Present Value of a Continuously Compounded Annuity Payment


G

Guest

I need to calculate the present value of an annuity where the base payment
increases by a fixed percent each period, thus compounds on itself each
period.

To clarify what I mean by compounding on itself: e.g. payment increases by
3% each period. So, period 1 payment is $1,000, period 2 payment is $1,030
(1,000*(1+.03)), period 3 payment is $1,060.90 (1,030*(1+.03)), and so on for
however many periods.

The base information for one annuity case I am working with is a monthly
payment to a beneficiary of $1,889 that increases 3% annually (so, .25%
monthly) for a period of 30 years (360 months). The annual interest rate to
apply is 4.9%. Is there an Excel function that can handle this all in one
step? In order to calculate the correct present value, I have had to setup
several columns worth of formulas that do the monthly payment compounding and
then figure the present value based on the series of continually increased
payments. I've tried using the PV function alone by inputting the base
information into the PV function, but I do not get a proper PV calculation.

I hope I have explained this clearly enough. I'd be happy to answer any
questions about what I am trying to explain if needed.

Any thoughts would be greatly appreciated. Thank you in advance for your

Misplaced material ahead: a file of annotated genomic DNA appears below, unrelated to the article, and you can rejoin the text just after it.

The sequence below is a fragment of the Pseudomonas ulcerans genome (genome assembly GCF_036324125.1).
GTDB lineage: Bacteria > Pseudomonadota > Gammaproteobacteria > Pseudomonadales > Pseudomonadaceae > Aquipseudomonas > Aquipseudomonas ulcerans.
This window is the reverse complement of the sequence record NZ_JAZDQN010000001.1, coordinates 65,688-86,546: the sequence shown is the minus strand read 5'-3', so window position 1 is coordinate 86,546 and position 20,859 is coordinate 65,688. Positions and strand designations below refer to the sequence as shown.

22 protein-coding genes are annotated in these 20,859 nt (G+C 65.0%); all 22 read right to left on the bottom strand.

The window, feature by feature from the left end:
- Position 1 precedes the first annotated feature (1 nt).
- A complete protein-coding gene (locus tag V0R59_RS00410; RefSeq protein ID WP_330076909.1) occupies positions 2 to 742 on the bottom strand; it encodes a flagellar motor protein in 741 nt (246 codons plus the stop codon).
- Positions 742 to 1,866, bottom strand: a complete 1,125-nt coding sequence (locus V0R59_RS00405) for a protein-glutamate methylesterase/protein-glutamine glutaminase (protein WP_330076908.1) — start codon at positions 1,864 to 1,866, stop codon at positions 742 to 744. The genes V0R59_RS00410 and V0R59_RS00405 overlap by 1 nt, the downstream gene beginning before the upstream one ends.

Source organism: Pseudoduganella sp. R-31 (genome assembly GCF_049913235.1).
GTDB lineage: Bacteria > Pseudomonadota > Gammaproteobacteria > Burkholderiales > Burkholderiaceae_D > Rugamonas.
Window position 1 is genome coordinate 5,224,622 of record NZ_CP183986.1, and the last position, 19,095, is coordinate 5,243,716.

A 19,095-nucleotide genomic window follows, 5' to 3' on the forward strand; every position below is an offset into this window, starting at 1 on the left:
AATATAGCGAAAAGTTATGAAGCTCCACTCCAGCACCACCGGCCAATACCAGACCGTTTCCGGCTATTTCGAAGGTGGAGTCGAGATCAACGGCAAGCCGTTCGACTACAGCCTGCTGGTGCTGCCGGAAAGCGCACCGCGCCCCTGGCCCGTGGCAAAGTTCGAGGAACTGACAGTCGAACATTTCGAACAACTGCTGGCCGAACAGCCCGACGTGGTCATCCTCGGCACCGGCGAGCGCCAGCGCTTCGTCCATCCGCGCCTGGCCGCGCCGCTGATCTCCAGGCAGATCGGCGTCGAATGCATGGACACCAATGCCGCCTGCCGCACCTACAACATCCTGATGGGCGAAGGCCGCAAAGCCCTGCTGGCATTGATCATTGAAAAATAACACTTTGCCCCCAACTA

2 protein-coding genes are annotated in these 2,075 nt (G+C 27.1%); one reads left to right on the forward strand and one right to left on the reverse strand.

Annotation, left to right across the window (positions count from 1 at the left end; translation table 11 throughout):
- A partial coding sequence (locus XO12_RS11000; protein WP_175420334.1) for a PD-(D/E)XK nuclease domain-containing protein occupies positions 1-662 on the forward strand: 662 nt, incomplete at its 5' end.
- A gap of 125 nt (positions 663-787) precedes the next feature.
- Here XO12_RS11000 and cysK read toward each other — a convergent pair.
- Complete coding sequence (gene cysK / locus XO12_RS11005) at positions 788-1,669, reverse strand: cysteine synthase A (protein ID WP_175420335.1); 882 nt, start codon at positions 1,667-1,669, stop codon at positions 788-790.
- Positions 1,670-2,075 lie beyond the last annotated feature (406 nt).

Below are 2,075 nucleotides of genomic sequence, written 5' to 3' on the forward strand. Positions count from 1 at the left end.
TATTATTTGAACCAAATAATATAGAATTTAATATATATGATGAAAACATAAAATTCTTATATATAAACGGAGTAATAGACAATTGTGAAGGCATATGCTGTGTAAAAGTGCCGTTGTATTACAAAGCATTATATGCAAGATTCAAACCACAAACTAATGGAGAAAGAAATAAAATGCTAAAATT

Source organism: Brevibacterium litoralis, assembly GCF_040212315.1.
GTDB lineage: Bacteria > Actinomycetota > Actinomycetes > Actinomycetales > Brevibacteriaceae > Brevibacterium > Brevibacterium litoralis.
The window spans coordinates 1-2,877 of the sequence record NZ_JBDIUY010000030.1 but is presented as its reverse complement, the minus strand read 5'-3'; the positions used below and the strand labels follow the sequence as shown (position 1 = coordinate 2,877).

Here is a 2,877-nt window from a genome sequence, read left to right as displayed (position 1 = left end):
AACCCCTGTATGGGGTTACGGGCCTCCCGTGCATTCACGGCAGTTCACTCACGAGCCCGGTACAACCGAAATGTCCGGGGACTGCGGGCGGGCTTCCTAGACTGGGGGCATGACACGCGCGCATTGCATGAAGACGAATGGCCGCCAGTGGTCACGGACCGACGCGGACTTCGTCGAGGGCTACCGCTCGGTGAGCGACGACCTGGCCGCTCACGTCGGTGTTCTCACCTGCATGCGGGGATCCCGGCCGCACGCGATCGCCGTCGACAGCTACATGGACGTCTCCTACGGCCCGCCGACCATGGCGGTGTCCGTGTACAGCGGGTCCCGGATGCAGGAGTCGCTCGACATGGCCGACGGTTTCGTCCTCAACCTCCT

time.

-bk
 
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F

Fred Smith

First, you don't have continuously compounded annuity payments, you have
discretely compounding periods. You either have monthly compounding (at .25% per
month), or annual compounding (at 3% per year). Note that .25% per month is
*greater than* 3% per year.

The formula to calculate the present value of an annuity (A) increasing at a
rate of j invested at an interest rate of i for n periods is:

PV=A*((1-(1+j)^n*(1+i)^-n)/(i-j))
 
J

joeu2004

I need to calculate the present value of an annuity where the base payment
increases by a fixed percent each period, thus compounds on itself each
period.
To clarify what I mean by compounding on itself: e.g. payment increases by
3% each period. So, period 1 payment is $1,000, period 2 payment is $1,030
(1,000*(1+.03)), period 3 payment is $1,060.90 (1,030*(1+.03)), and so on for